Great Shasta Rail Trail Opens


The Grand Opening of the Great Shasta Rail Trail (GSRT) was celebrated in two ceremonies held in McCloud and Burney. The ceremonies were sponsored by the Great Shasta Rail Trail Association (GSRTA) and the Shasta Land Trust (SLA).

On Saturday, September 26, at 4:30 p.m., a ribbon cutting ceremony was held at the Heritage Junction Museum in McCloud at the conclusion of the 2015 McCloud Bike-oberfest. April Gray, President of GSRTA, and Anne Murphy, Executive Director of SLA cut the ribbon. About 100 people attended the opening.

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Gray said, “This is a big deal. We have been working on this for six years.”

The ceremony officially opened two sections of the trail, one 13-mile section from Pilgrim Creek Road to Bartle and one 13-mile branch trail from Bartle to Hambone.

On Sunday, September 27, a second ceremony was held at the Burney Depot Trailhead opening the 11-mile section from Burney to the Lake Britton “Stand By Me” railroad trestle. After speeches, Gray presented plaques to Joe Studenicka and Laura Pauley for their work as members of Save Burney Falls, the local non-profit organization that conceived the idea of converting the rail line to a trail and eventually evolved into GSRTA.

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Studenicka gave a talk recognizing others who had helped develop the trail and then presented April Gray with one of the golden spikes from the original opening ceremony of the McCloud Railway to Burney in 1956. Gray, Studenicka, and Pauley then cut the ribbon.

A highlight of the afternoon occurred when Studenicka led a throng of bikers, hikers, and joggers onto the trail for a half-mile jaunt up the trail and back.

Three sections of the trail totaling 37 miles are now open for non-motorized use, including hiking, bicycling, horseback riding, snowshoeing, and cross-country skiing.

The Shasta Land Trust, the McCloud Local First Network, the Volcanic Legacy Community Partnership, the McCloud Trail Association, and the Burney and Fall River Chambers of Commerce have been working cooperatively for five years to convert the 80 miles of railroad track of the McCloud Railroad between McCloud and Burney to a public recreation trail.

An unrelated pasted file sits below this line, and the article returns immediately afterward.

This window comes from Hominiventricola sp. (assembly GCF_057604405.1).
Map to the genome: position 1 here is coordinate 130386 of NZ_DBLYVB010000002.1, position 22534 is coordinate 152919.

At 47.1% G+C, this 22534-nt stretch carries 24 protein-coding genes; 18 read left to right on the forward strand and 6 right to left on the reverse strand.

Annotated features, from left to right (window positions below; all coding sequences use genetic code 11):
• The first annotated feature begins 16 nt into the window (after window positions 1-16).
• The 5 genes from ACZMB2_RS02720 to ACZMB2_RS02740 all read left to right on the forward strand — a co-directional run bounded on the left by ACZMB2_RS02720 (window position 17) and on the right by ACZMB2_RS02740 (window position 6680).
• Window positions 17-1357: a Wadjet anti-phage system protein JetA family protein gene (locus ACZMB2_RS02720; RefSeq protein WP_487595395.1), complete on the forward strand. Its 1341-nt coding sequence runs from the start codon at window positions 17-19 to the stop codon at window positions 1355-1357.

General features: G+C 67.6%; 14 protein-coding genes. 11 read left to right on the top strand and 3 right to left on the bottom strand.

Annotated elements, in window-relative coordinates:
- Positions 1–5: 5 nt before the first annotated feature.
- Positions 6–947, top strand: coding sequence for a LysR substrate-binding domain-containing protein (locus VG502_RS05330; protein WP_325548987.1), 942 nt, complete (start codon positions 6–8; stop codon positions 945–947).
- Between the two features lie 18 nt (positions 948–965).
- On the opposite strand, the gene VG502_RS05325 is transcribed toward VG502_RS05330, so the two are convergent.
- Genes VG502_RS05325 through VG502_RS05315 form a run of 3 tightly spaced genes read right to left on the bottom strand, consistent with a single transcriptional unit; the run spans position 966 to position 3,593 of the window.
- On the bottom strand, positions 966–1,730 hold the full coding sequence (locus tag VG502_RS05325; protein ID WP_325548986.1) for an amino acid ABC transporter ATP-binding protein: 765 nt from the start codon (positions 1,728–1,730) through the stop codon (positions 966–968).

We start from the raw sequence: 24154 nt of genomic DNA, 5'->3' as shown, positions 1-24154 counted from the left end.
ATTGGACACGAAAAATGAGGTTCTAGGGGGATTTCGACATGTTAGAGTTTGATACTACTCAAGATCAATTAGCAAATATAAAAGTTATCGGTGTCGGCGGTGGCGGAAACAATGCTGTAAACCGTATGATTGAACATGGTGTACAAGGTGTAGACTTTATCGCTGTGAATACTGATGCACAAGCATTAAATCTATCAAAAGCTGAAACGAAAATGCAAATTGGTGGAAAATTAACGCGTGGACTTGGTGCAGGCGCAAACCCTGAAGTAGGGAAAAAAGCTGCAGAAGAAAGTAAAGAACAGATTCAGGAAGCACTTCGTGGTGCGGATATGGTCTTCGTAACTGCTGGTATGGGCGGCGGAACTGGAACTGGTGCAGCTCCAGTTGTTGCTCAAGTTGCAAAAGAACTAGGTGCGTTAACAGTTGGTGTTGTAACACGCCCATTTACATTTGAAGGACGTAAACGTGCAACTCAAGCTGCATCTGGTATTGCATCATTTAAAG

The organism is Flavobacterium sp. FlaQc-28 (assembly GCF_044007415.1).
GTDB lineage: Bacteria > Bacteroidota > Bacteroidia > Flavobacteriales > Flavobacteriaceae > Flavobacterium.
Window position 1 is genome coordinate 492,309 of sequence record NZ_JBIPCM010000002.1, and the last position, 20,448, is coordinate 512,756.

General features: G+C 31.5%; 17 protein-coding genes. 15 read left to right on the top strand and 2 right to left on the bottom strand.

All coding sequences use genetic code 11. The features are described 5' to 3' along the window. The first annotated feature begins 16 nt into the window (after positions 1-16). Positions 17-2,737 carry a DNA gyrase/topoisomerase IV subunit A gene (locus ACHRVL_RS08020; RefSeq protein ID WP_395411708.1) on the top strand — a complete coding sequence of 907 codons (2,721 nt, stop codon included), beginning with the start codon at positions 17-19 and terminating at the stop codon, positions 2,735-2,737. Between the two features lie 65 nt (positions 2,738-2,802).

The GSRT will include a central 53-mile trail from Burney Depot to Pilgrim Creek Road, three miles east of McCloud, and two branch trails. One of the branches leads from Bartle to Hambone. The second splits off between Burney and Hwy 89 and heads toward Goose Valley.

Map of the Great Shasta Rail Trail

In 2013, GSRTA was created to own the property and manage the trail. The Shasta Land Trust subsequently received a $350,000 grant from the California Transportation Commission which enabled them to buy the property from 4 Rails owned by Jeff Forbis. Shasta Land Trust will deed the property to GSRTA.

Current board members of GSRTA include Jerry Harmon and Bob Polkinghorn from Mt. Shasta; April Gray from McCloud; Tina Peluso and Bill Campbell from Fall River Valley; Pat Thompson and Dr. Henry Patterson from Burney; Elizabeth Norton from Susanville; and Ben Miles, past executive director of SLA, who now lives in Kentucky.

Polkinghorn, secretary of the Board, said, “This is really a big milestone for Burney, McCloud, Fall River Valley and the recreational system in this area. We have a big vision.”

Speaking to GSRT supporters who attended the ceremonies, Miles explained that while celebrating the purchase of the property and opening of a portion of the trail, there is much work ahead.

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Signs need to be posted welcoming non-motorized trail users and closing the trail to motor vehicles. Over 50 miles of the trail remain to be opened. Some of these will require major infrastructure improvements. Six bridges and the 462-foot-long railroad trestle over Lake Britton need to be restored. The trail surface will need to be improved and maintained. Additional trailhead facilities and amenities will be added and interpretive and educational markers placed along the trail.

GSRTA plans to achieve this by implementing a five-year plan evolving through six phases. In order to do so a lot of funding and many volunteers will be needed.

Thanks to the Pit River Country News for writing this article.

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